Chambarak Travel Blog› entry 11 of 30 › view all entries
We saw churches across Armenia today, from the Turkish border to the shores of Lake Sevan. We started with Khor Virab, the 7th century monastery where Saint Gregory the Illuminator (the patron-saint of Armenia) is said to have been imprisoned for 13 years by the Armenian King Trdat III, as Gregory was the son of Anak, the man who assassinated the previous king. We visited the deep dungeon underneath the monastery where Gregory is alleged to have been kept, until God turned the king mad, such that he started crawling around like a beast. According to local legend, the King’s sister had a dream that only Gregory could restore the King, so he was released and the King duly restored to humanity. In return, the King converted the entire country to Christianity, in 301 CE, making Armenia the first country to institute Christianity as a state religion.
We followed up the monastic tour with a sampling of what is said to be the best wine in Armenia, at Areni village. The dry red was tolerable, the semi-dry was insufferably sweet and the rosé stripped the throat like turpentine. Perhaps a sign of the quality of the winery is that the bulk is purchased in reused coke bottles, especially as it is close to the Iranian border and the incongruous cover allows importation of a forbidden vice. Presumably the border guards are not overly strict, as a Sprite bottle filled with red wine and recapped with a Fanta lid hardly seems like James Bond-esqe subterfuge.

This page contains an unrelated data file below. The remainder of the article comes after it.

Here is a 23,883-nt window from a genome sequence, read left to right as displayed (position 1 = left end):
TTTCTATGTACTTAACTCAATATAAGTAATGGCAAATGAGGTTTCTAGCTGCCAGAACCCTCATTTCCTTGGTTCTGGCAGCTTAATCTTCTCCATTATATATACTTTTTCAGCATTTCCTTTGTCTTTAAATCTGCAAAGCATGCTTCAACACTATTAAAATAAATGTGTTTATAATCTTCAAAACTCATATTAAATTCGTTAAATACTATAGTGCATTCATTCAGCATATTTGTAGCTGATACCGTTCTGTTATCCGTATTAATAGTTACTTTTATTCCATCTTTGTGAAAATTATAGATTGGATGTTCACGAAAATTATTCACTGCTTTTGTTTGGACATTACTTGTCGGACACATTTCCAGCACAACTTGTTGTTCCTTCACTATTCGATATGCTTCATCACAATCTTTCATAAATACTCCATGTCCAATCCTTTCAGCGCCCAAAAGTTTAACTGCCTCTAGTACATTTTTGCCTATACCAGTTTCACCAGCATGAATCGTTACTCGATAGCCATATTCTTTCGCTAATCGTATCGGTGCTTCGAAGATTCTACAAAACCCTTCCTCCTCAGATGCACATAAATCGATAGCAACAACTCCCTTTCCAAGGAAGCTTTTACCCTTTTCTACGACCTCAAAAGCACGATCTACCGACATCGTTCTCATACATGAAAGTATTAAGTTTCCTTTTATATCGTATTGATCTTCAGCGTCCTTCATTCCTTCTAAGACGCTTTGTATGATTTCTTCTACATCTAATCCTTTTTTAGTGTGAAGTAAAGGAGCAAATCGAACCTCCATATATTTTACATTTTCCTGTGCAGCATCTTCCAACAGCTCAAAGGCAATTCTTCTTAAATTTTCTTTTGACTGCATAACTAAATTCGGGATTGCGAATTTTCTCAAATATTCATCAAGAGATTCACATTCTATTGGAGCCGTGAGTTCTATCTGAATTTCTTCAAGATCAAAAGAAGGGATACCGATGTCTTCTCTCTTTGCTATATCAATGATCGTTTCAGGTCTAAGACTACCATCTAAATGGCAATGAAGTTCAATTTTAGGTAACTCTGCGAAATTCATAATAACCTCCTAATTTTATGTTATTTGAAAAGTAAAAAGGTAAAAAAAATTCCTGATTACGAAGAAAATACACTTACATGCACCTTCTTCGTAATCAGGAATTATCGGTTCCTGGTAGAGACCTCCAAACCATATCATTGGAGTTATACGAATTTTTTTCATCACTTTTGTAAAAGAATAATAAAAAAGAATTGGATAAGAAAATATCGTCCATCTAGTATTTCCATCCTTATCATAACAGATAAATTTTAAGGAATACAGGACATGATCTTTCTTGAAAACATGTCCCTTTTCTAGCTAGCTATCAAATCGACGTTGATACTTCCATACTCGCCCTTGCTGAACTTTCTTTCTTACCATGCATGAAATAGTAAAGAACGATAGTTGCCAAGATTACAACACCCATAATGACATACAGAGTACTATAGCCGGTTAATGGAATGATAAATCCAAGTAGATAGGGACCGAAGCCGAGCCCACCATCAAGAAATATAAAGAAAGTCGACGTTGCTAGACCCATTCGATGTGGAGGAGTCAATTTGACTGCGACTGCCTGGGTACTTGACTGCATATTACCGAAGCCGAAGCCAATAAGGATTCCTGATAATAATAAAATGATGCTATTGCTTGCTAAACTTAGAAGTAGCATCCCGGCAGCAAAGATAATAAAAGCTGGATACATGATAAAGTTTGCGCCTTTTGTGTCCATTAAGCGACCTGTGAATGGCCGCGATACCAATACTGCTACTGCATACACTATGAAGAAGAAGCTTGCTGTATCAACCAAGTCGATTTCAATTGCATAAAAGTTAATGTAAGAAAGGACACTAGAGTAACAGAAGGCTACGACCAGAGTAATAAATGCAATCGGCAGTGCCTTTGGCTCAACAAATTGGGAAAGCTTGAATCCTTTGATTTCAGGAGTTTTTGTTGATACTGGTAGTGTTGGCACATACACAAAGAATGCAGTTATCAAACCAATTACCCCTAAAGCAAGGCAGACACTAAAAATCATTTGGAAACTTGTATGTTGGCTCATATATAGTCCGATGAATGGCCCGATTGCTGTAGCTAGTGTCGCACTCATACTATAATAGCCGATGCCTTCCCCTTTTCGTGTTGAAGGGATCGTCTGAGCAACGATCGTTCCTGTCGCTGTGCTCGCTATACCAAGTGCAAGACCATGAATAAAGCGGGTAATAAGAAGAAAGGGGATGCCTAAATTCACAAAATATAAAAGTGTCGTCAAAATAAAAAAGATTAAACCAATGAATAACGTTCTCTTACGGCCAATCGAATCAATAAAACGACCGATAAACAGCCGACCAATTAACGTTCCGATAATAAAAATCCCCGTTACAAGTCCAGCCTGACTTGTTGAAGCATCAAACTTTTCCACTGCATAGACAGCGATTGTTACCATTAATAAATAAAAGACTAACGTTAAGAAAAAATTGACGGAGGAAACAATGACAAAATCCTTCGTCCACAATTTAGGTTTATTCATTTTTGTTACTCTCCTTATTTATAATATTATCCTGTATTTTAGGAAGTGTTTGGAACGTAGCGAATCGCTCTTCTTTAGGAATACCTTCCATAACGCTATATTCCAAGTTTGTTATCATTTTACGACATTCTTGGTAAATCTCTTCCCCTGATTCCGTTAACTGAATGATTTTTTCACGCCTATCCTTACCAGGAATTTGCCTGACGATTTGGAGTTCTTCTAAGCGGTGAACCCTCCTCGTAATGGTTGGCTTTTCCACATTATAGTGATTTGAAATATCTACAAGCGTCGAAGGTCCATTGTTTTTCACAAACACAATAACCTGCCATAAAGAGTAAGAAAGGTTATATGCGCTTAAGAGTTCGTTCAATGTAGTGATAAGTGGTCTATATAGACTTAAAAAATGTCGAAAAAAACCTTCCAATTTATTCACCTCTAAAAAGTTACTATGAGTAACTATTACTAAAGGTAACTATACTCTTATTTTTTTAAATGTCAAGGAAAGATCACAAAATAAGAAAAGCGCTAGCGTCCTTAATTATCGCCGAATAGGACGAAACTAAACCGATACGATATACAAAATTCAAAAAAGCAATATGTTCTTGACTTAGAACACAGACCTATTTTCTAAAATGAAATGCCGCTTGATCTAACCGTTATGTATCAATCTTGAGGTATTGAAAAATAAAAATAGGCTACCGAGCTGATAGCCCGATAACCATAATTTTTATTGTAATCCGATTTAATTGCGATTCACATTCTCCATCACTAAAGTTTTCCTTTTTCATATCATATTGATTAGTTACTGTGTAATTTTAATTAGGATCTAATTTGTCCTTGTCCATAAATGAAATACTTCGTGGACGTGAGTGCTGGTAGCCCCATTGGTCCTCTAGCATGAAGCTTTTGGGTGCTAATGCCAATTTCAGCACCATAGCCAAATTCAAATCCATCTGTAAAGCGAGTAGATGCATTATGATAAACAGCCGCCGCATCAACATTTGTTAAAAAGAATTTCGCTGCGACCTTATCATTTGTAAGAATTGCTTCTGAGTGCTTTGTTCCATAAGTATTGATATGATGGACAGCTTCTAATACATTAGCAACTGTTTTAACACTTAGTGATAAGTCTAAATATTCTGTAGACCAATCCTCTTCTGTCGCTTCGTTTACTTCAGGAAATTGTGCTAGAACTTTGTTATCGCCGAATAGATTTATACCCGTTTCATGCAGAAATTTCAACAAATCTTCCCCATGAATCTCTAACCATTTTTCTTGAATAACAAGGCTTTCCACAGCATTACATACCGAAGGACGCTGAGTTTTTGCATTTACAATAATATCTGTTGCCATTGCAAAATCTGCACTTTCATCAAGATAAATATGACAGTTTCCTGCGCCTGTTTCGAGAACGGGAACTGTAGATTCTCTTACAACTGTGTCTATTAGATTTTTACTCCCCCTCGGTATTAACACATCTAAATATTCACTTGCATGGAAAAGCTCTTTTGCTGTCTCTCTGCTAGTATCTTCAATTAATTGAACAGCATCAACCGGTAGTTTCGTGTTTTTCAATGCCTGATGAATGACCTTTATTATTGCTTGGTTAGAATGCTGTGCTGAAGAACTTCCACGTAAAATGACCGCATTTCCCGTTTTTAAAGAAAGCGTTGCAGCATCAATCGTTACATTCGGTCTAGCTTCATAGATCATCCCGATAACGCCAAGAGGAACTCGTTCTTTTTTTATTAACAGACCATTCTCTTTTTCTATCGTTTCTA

Noravank, an Armenian Apostolic monastery built in 1339, was notable for the unique entrance, with stepped ornamentation on the façade being used as a stairway to the main door, in order to prevent entry by animals, high up in the wild mountains. It was the final work of the famous sculptor Momik, who fell from the roof and died in the final stages of the construction. We drove over Selim Pass, with its perfectly preserved caravanasi from the medieval Silk Road, before finally reaching Lake Sevan. At Lake Sevan the partially completed shells of Intourist Hotels silently demonstrate the crippling effect that the dissolution of the USSR had on the Armenian economy.